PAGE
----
NEW YORK (CNN/Money) -
Gadgets? Glamour? Good service?
After being whipped by Wal-Mart on price, grocery chains like Stop & Shop, Marsh and Safeway are coming up with other tricks to keep customers interested in their stores.
"We conducted a survey of 1,146 consumers last September where we asked them if they would pay more for groceries in a pleasant shopping environment and 45 percent said they would," said Candace Corlett, retail analyst with retail consultancy WSL Strategic Retail. "That's surprising, because we do live in a Wal-Mart world where consumers are exceptionally price savvy."
One of the hallmarks of supermarkets has been that shoppers want to get in and out as fast as they can. But smaller chains like Stop & Shop, Wegmans and Whole Foods (Research) are showing the big boys that there is a bigger payoff in keeping customers in stores longer.
Here's a look at how grocers are innovating between the aisles:
Futuristic food shopping. Slap a touchscreen PC tablet onto a regular shopping cart and what do you get? Apparently, something called a computerized "shopping buddy." Quincy, Mass.-based supermarket chain Stop & Shop is trying it out.
Developed by IBM, the shopping buddy is activated with a Stop & Shop card. Among its cool features: Pulling up customers' past shopping history; helping shoppers find specific products and allowing customers to remotely order deli items without waiting in line.
The shopping buddy is equipped with a scanner that lets shoppers save time by scanning items as they add them to the cart, bag the groceries themselves and head to the self checkout.
Robert Keane, spokesman for Stop & Shop, said the company is currently testing the buddies in three stores with plans to expand to 20 stores this year. "Customers who've tried it once are willing to try it again," he said but declined to comment on the cost of the device.
"The shopping buddy is an interesting concept but it's essentially an experiment," said George Whalin, an independent retail consultant. "The future of traditional supermarkets isn't that good right now and companies operating in the channel have to find ways to capture the consumer's attention."
No doubt, supermarkets are one of the harshest battlefields in retail. Profits are razor thin. Industry observers say the typical food retailer makes a penny on every dollar of sales compared with almost 10 cents on the dollar for Wal-Mart.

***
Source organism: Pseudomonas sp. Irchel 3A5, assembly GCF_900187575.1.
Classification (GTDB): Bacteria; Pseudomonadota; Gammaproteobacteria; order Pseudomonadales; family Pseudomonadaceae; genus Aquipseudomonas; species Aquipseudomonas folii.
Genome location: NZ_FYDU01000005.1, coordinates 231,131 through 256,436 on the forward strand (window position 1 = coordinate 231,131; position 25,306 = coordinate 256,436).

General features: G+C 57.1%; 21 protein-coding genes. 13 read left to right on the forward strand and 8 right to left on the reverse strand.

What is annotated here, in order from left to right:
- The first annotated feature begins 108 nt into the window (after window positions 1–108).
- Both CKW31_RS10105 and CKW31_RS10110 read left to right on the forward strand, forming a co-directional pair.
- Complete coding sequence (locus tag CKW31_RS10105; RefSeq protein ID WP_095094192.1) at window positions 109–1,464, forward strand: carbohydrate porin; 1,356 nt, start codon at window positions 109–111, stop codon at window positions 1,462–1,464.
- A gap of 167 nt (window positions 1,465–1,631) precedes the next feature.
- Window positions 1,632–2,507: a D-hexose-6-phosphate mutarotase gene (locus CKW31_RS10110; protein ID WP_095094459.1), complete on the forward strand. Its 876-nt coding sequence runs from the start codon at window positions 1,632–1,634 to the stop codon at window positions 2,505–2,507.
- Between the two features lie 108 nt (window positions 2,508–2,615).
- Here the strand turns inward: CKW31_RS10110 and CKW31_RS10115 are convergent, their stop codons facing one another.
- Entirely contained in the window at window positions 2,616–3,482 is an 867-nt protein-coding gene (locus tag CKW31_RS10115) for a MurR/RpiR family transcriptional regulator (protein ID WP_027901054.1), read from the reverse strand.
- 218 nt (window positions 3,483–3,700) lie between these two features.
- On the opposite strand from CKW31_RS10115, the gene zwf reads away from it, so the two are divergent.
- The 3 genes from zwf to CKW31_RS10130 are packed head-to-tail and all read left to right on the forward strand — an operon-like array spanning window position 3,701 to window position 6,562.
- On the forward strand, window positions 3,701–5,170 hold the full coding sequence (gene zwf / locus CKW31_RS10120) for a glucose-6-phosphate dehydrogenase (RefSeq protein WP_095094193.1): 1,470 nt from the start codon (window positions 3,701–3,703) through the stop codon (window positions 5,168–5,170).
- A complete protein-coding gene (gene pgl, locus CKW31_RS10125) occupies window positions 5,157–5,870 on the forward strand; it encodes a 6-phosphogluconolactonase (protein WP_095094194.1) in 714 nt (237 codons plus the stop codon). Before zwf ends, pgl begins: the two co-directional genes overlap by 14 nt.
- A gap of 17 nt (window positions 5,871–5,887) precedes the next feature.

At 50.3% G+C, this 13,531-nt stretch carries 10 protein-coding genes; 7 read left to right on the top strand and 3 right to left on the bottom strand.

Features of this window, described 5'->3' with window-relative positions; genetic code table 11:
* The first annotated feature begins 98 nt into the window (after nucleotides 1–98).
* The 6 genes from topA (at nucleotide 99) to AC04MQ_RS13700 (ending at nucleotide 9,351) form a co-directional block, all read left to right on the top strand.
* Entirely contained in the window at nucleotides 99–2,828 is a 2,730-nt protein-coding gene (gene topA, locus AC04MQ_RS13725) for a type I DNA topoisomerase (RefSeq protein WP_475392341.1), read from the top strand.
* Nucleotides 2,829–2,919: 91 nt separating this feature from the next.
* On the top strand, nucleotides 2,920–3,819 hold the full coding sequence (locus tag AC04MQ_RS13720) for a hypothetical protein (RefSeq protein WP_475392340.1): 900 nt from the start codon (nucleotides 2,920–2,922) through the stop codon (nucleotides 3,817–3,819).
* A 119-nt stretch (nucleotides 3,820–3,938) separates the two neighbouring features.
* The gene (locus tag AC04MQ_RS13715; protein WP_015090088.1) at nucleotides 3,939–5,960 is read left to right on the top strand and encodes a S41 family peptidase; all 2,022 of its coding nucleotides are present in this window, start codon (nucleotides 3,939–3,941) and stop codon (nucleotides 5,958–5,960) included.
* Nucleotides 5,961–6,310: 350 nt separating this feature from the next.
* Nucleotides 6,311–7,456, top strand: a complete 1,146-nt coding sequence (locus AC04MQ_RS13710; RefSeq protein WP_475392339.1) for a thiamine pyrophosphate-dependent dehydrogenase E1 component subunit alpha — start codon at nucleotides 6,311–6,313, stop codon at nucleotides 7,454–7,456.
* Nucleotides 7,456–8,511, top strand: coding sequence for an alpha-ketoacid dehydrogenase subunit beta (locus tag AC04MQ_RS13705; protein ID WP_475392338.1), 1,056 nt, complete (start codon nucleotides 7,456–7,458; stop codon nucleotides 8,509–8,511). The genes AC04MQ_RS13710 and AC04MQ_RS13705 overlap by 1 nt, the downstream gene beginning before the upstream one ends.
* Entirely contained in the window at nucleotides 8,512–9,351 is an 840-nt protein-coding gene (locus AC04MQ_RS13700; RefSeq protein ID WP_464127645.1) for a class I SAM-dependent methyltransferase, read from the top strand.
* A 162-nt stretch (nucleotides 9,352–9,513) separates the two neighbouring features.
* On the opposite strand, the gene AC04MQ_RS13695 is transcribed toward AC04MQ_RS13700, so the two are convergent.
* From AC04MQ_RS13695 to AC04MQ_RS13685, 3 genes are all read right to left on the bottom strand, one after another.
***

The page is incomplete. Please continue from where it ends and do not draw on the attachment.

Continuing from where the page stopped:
Leveraging technology, whether it is to engage consumers or to improve the business and cut costs, is a "pretty good way to compete," said Whalin.
Grocery gone glamorous? Indianapolis-based grocer Marsh Supermarkets (Research) is trying to break the supermarket stereotype with its three new prototype stores. For instance, there's a "welcome kiosk" where shoppers are greeted with an electronic directory that dispenses daily specials when they swipe their Marsh loyalty card.
The layout is different, too. Located around the perimeter of the store's center are specialty "boutique-like" shops that sell produce based on a theme, such as a wine store, natural foods, tobacco as well as a reading center.
Safeway (Research), the nation's third largest grocery store chain behind Kroger (Research) and Alberston's (Research) , recently launched a $100 million marketing campaign bearing the slogan "Ingredients for Life."
To reposition itself as a more upscale market, Safeway has been remodeling its stores based around the "lifestyle" format and adding niche items like higher-margin natural and organic foods to the mix. Other features include full-service meat counters and bakeries, sushi and olive bars.
Quickest way to customer's heart? Good service: Publix, H-E-B and Wegmans get high marks from industry watchers on that point.
Privately held Wegmans, based in New York, runs a small operation of only 65 stores. But industry watchers cite it as an example of a grocer that's getting it right with the customer.
"Their food selection is top-notch and their employees are very helpful," said Dan Bagan, industry analyst and publisher of Supermarket News.
They obviously also look after their employees well. For the eight straight years, the company was ranked among Fortune magazine's Top 100 companies to work for.
According to Corlett, picking the customer over price will be one of the hallmarks of the post-Wal-Mart world, "More than just service, it's the respect, rapport, ambience that engages customers so that price becomes the last thing on their minds as they walk around stores."
"True differentiation is a very visceral thing with customers," he said. "If a store starts to look, feel, and act like Wal-Mart, it is a Wal-Mart. That's when it's in trouble."
Instead of managing their business quarter to quarter with an eye on Wall Street, publicly traded food retailers have to take a longer-term view. "This is not simply a good thing. It's necessary for their survival."